Houthis attack vessels in the Red Sea with Iranian-made missiles

By Arie Egozi

The Houthis, the Iranian terror proxy in Yemen, take advantage of their strategic location to attack vessels in the Red Sea and the Indian Ocean. By mid-January 2024 (January 18, 2024), they managed to launch a considerable number of missiles, all Iranian-made.

 

In the past, almost all of the world’s precise armaments against ships were based on cruise missiles, some of them rockets moving horizontally above the surface of the water, usually subsonic. In the seventies of the last century, Russia (then the Soviet Union) used ballistic missiles with several guidance methods to hit ships.

These Russian efforts were not continued, but at the same time, China chose to focus on them and developed a number of coastal ballistic missiles with ranges of hundreds to thousands of kilometers. Iran and North Korea followed.

 

 

According to recent assessments, it seems that the Iranians chose to use anti-ship ballistic missiles based on three considerations:

  1. Diversifying the attack array so that it threatens ships from the zenith – a less protected area.
  2. A modern battleship is very limited in its capabilities to deal with the threat of a ballistic missile.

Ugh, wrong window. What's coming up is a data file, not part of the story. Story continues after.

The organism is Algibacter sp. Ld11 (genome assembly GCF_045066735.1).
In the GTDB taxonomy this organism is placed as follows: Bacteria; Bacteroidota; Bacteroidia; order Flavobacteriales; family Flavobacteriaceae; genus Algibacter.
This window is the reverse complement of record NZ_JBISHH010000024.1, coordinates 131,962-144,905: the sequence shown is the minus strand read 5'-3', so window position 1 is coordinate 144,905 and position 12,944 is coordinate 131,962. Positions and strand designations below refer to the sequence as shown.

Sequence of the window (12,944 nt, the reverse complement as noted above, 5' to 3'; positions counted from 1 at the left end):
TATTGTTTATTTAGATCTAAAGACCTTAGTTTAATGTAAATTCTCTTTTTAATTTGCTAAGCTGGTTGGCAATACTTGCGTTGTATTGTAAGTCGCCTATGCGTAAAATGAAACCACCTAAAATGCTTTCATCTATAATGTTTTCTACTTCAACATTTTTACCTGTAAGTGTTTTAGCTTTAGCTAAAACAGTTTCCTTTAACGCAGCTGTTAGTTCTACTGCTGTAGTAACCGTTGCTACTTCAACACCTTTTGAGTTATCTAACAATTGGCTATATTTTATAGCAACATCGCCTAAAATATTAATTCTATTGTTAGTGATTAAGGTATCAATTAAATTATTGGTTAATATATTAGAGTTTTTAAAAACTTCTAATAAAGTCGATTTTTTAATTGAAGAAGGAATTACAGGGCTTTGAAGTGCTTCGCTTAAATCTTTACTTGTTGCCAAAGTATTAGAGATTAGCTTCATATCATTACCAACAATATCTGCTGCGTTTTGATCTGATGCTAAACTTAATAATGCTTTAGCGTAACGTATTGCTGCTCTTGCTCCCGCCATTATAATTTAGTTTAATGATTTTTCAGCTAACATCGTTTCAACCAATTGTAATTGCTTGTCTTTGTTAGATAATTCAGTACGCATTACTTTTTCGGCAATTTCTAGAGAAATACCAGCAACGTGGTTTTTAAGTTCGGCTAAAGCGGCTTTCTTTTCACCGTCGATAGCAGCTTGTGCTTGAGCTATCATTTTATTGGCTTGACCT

3. Penetrating the “hard” and “soft” defenses of most battleships is more convenient when flying from above. And in addition: the warhead, which is more deadly.

The homing method chosen by the Iranians is electro-optical, initially based on sensors in the fighting area.

In this approach, the ballistic missile is launched towards a point where the naval target is expected to be in the amount of time it will take the missile to get there (3 to 6 minutes). In this part of the trajectory, the missile will move based on inertial navigation, often also with the help of GNSS updates (GPS and GLONASS).

 

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At an appropriate range from the target, the attacking missile opens its ‘eye,’ and from there, it is supposed to home in on it using passive optical (no transmission).

Some experts believe that the Iranian choice to use this homing system is due to the lack of mature radar homing technologies. A radar homing head would require certain maneuvers of the missile.

 

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